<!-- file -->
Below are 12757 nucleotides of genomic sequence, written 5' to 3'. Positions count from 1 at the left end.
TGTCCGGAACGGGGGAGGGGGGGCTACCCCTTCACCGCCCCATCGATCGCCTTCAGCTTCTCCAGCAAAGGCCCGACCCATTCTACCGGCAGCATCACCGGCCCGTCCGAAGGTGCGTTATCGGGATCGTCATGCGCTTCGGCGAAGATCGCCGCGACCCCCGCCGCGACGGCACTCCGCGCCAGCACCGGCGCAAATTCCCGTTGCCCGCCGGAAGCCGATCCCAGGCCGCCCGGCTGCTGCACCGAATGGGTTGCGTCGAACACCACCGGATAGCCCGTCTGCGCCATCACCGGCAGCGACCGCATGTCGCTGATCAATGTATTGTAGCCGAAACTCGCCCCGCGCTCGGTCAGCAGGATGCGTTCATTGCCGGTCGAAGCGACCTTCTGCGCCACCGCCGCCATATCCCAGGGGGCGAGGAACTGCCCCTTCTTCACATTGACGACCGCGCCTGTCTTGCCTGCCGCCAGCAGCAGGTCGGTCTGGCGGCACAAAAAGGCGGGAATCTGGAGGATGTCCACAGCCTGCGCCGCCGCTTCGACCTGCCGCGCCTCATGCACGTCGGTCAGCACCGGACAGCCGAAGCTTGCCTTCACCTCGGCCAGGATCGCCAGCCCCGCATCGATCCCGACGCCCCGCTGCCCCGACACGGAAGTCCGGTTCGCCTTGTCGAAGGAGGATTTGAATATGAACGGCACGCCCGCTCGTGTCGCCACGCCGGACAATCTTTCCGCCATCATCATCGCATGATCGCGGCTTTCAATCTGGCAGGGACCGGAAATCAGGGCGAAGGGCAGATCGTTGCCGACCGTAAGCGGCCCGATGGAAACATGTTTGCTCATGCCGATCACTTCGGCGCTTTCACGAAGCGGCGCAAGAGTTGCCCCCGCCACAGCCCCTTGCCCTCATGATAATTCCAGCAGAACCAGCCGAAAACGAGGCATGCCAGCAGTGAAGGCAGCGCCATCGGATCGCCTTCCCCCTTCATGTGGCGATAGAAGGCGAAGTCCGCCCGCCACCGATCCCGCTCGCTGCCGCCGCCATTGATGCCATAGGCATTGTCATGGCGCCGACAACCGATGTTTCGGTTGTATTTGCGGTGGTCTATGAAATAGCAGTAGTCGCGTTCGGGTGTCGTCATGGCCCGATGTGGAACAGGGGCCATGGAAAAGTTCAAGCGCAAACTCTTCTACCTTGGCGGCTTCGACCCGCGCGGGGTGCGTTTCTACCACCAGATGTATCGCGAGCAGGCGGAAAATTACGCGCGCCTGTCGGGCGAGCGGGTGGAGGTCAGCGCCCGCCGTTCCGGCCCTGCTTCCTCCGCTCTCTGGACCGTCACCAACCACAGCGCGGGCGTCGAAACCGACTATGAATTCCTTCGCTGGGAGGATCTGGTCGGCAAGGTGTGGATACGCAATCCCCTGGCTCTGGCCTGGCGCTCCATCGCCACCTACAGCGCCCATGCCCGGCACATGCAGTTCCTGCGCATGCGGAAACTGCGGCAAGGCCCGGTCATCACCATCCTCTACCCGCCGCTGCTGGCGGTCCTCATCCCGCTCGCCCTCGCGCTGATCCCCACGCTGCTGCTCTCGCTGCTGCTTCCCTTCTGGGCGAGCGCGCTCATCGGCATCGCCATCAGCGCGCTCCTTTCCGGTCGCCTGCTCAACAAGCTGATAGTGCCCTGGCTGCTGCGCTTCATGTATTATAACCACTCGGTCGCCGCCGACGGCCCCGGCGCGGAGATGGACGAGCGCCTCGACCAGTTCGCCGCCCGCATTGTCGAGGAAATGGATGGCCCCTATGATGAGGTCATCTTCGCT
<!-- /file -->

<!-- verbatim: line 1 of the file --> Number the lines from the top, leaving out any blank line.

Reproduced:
Below are 12757 nucleotides of genomic sequence, written 5' to 3'. Positions count from 1 at the left end.